These existing, ready-made local relationships would in theory give BofA an edge when these comparatively smaller companies want to cash out.

But instead, the firm, which has a group within the investment bank called Private Sales Referral Network, was outsourcing most deals between $10 million and $250 million to a roster of roughly 30 boutiques focused more squarely on the middle market. 

The company has since lowered the threshold of deals it will pursue, and is deploying more calvary to hubs in major cities across the country so that investment bankers are primed to jump in when such mandates arise. 

“We didn’t want to introduce those people and their companies to somebody else. We’re going to help them and assist them in selling their company,” Montag said at the conference. 

The bank said despite the strategic shift, its private sales group remains active given the breadth of referrals and overall activity in the mid market.

Courting more private-equity shops

Similarly, the bank was too choosy about the so-called financial sponsors — private equity shops, family offices, and other private capital investors — it would do business with. It had focused on advising the top 50-100 sponsors.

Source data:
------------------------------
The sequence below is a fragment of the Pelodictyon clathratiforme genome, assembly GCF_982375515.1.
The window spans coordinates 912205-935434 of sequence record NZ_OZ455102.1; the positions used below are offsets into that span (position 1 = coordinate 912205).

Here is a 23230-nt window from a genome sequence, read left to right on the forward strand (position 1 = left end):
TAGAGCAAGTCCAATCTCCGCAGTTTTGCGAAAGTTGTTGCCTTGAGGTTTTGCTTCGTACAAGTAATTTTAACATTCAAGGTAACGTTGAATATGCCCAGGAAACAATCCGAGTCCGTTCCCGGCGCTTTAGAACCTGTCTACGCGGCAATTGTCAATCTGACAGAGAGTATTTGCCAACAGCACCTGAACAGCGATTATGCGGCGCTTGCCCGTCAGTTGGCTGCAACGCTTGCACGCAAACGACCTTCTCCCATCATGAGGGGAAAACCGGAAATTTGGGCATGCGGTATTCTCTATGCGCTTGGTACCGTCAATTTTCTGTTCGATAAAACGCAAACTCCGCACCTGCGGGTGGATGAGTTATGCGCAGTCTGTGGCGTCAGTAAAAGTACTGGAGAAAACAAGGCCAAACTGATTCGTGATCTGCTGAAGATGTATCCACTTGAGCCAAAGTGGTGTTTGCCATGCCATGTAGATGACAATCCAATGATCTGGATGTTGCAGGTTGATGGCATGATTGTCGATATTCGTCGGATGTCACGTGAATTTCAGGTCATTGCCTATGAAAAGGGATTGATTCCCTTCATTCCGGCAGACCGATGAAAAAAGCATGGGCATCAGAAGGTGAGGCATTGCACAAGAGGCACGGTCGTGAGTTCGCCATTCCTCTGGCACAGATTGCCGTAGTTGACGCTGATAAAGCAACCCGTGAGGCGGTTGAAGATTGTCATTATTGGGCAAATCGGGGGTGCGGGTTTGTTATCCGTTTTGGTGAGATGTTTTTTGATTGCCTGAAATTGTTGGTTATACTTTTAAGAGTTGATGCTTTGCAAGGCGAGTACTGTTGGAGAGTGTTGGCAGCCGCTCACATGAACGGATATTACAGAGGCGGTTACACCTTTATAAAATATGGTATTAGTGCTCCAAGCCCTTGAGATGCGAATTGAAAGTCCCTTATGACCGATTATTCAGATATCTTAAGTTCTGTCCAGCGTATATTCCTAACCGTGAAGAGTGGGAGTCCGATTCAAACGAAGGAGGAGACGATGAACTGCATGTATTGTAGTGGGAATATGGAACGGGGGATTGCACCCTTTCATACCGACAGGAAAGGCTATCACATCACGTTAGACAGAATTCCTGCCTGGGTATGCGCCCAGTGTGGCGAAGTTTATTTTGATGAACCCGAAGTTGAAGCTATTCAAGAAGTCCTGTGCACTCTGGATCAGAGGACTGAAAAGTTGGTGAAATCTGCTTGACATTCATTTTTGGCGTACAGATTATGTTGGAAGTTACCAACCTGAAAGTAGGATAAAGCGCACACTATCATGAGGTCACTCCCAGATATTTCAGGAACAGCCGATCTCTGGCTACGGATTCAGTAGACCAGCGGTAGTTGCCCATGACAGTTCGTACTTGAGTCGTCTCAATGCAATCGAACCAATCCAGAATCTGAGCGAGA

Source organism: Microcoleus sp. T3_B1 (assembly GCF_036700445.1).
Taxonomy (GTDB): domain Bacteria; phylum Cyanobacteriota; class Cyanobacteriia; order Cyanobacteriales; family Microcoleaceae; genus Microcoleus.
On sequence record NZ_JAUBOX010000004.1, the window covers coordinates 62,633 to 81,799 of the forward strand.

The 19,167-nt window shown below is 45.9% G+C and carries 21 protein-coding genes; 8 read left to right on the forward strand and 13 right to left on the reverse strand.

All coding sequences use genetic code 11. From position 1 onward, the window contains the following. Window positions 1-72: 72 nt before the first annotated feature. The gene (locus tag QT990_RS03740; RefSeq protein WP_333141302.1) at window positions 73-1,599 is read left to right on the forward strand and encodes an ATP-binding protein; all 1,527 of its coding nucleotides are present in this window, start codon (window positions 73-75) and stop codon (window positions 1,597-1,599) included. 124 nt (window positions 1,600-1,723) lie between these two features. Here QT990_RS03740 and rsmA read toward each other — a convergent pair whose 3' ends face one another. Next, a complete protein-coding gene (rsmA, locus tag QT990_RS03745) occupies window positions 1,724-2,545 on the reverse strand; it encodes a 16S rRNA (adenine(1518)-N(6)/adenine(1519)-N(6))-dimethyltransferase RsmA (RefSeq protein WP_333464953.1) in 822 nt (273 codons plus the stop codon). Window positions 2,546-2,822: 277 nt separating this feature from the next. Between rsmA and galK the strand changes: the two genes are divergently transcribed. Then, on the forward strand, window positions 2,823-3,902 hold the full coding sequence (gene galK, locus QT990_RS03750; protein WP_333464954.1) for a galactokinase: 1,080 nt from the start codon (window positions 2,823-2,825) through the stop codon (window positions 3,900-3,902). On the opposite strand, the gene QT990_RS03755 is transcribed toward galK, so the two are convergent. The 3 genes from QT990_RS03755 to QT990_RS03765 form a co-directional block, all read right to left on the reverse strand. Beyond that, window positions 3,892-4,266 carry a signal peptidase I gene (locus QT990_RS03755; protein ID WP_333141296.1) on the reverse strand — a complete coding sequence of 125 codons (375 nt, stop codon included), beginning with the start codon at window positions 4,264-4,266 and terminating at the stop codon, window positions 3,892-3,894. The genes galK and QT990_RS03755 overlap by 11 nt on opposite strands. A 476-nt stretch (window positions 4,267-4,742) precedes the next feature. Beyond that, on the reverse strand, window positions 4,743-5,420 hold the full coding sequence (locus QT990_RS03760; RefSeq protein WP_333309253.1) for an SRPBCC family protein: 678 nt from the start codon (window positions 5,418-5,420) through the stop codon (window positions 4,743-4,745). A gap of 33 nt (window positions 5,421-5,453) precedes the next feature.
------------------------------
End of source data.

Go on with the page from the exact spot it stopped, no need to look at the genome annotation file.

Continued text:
In an era where capital has been abundant and investors are flush with liquidity to orchestrate deals, that meant a lot left on the table that the company was ignoring. It ranked 7th in fees from US sponsors last year, down from 4th in 2017.

The bank has widened its scope to chase business from the top-400 private-equity and investment firms. 

“Our current expanded footprint allows us to spend more time with more clients, many of whom we were already doing business with in other parts of the bank,” Kevin Brunner, co-head of M&A in the Americas, told Business Insider. 

The bank is stilling pursuing megadeals like the $56 billion Occidental Petroleum-Anadarko Petroleum and the $48 billion Fiserv-First Data tie-up, which Brunner advised on.

But it’s also advising more companies like AxleTech, a Troy, Michigan-based company backed by Carlyle Group that designs and manufactures auto parts and was sold earlier this year to Meritor for $175 million.

The effort is bearing fruit: US middle-market investment-banking revenues are up 17%, and the company’s pipeline for such deals is 30% greater than in 2018, the bank says.